FORT DEFIANCE – For the fifth year in a row, Fort Defiance High School’s volleyball team was awarded the American Volleyball Coaches Association (AVCA) team academic award.
The award, given to both collegiate and high school volleyball teams, recognized the 2015 Indians squad. Schools receive the award for maintaining at least a 3.3 cumulative team grade-point average (GPA) on a 4.0 scale. Eleven players on last year’s Fort Defiance team had at least a 3.6 GPA.
“That’s what student-athlete means,” Fort coach Sue Leonard said by telephone Thursday while attending the Virginia Tech team camp. “We often forget that, but that’s what it means. Our program and our staff takes pride in that award. It’s one of my favorite awards.”
According to the press release sent by the AVCA, 764 volleyball programs were recognized across the country, including 260 high school girls teams. Fort Defiance was the only school to receive the award in Staunton, Waynesboro or Augusta County. Fort was also the only Valley District school to get recognized by the AVCA.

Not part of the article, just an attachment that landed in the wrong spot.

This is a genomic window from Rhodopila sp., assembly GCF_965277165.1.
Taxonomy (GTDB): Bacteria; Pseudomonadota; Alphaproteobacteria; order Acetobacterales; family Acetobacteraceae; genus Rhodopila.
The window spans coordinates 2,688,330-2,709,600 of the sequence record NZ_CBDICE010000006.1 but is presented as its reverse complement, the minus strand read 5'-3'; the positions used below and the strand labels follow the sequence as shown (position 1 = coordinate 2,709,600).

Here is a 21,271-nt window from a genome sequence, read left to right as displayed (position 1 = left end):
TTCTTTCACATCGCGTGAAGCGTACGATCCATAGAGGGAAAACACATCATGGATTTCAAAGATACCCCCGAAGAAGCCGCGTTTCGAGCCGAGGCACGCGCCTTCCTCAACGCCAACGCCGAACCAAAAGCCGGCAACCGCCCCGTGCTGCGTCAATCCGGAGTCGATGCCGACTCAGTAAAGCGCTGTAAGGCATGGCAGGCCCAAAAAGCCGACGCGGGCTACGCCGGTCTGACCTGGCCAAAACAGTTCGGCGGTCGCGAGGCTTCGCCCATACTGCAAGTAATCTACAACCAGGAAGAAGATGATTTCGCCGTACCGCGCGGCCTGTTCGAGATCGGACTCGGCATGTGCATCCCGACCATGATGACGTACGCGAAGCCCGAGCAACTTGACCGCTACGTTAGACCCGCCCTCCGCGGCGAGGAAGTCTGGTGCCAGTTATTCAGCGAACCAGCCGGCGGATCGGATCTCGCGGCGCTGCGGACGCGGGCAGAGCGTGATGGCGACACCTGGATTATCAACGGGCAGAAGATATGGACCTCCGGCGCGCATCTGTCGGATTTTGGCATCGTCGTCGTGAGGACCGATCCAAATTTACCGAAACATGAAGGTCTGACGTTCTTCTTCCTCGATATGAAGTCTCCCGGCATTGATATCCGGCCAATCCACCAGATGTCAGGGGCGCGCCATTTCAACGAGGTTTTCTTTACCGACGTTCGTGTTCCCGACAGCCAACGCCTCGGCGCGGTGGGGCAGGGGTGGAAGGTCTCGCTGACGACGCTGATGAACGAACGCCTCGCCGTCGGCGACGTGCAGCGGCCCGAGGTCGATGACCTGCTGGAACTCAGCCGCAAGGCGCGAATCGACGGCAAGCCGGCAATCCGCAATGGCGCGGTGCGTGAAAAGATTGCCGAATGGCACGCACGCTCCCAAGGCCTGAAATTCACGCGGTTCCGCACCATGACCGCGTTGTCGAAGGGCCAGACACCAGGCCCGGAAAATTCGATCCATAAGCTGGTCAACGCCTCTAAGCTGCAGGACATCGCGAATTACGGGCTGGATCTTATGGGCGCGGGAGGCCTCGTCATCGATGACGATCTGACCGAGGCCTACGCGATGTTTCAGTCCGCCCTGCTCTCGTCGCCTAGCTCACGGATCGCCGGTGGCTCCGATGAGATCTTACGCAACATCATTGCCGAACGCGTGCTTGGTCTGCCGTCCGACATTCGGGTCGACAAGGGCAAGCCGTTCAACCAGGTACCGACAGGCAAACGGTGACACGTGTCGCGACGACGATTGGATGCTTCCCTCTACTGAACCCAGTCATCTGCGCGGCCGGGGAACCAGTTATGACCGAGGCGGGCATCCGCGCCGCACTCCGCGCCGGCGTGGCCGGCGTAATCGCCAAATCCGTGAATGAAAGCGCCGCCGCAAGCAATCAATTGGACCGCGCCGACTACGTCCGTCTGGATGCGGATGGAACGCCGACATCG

“These girls work really hard,” said Leonard. “It is hard for them. It’s all a time management thing.”
Erin Henderson, who graduated from Fort in 2016 and will be at James Madison University this fall, admitted that the balancing act between academics and sports can be tricky. She attended Governor’s School and took several advanced placement classes, and said adjusting to those her junior year was difficult. But by her senior year she felt she had a good grasp on the time management skills needed to succeed.
“It’s definitely pretty difficult,” said Henderson. “You have to find time. If you have a study hall or if your teacher gives you time you take advantage of it.”
Self-discipline is an important attribute for athletes to master. Henderson estimated she spent about 10 hours a week on academics in addition to the practices and games.
Leonard said the coaching staff emphasizes the importance of academics at the start of every season because the players can’t put off developing time management skills. It’s not easy for the players during the season. They must do homework on the bus or during the jayvee game, really whenever they can find some extra time. Fort also has a big sister, little sister program where the veteran players work with younger athletes on the importance of focusing on both volleyball and academics. That’s one of the reasons the AVCA recognizes teams for this accomplishment.
“It is no accident that a volleyball coaches association recognizes academic excellence as a team, rather than an individual, achievement,” AVCA executive director Kathy DeBoer said in a press release. “Players influence each other, both in execution on the court and discipline in the classroom.”